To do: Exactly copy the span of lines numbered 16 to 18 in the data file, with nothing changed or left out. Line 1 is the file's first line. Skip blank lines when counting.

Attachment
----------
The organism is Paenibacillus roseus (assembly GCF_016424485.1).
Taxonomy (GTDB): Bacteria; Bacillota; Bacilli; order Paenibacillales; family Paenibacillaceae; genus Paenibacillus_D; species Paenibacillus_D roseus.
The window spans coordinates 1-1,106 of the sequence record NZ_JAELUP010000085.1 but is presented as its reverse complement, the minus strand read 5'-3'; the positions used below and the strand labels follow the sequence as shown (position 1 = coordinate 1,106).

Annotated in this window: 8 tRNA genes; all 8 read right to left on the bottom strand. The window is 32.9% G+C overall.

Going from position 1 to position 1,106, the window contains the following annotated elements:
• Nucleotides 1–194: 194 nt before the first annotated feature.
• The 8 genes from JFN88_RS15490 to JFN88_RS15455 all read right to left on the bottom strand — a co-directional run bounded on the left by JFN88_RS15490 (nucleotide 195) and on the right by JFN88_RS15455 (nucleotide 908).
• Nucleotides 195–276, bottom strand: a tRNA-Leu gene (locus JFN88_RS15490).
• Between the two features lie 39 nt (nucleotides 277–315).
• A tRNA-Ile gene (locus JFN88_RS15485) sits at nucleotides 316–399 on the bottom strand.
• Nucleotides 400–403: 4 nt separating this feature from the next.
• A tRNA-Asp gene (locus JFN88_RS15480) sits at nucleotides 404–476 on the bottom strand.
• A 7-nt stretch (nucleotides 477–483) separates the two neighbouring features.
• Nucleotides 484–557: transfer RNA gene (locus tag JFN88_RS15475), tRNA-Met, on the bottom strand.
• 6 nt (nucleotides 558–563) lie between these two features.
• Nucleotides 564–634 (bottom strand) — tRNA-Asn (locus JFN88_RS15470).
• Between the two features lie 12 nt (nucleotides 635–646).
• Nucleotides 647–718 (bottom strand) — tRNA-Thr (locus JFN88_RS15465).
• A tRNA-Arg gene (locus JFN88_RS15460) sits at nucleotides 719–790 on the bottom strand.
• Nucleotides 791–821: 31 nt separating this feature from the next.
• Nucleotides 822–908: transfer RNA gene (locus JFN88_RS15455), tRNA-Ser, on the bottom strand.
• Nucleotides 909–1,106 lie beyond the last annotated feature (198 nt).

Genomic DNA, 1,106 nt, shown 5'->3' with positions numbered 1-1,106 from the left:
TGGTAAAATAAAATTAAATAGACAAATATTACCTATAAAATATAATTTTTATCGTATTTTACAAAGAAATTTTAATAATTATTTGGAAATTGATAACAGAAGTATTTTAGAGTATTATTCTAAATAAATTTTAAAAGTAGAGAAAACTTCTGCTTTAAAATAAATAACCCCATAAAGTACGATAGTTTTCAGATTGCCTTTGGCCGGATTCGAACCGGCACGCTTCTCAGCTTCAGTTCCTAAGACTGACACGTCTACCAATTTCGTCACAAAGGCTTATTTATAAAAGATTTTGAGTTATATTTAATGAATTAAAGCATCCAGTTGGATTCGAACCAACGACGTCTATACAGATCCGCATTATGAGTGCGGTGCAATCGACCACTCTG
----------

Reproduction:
• Nucleotides 564–634 (bottom strand) — tRNA-Asn (locus JFN88_RS15470).
• Between the two features lie 12 nt (nucleotides 635–646).
• Nucleotides 647–718 (bottom strand) — tRNA-Thr (locus JFN88_RS15465).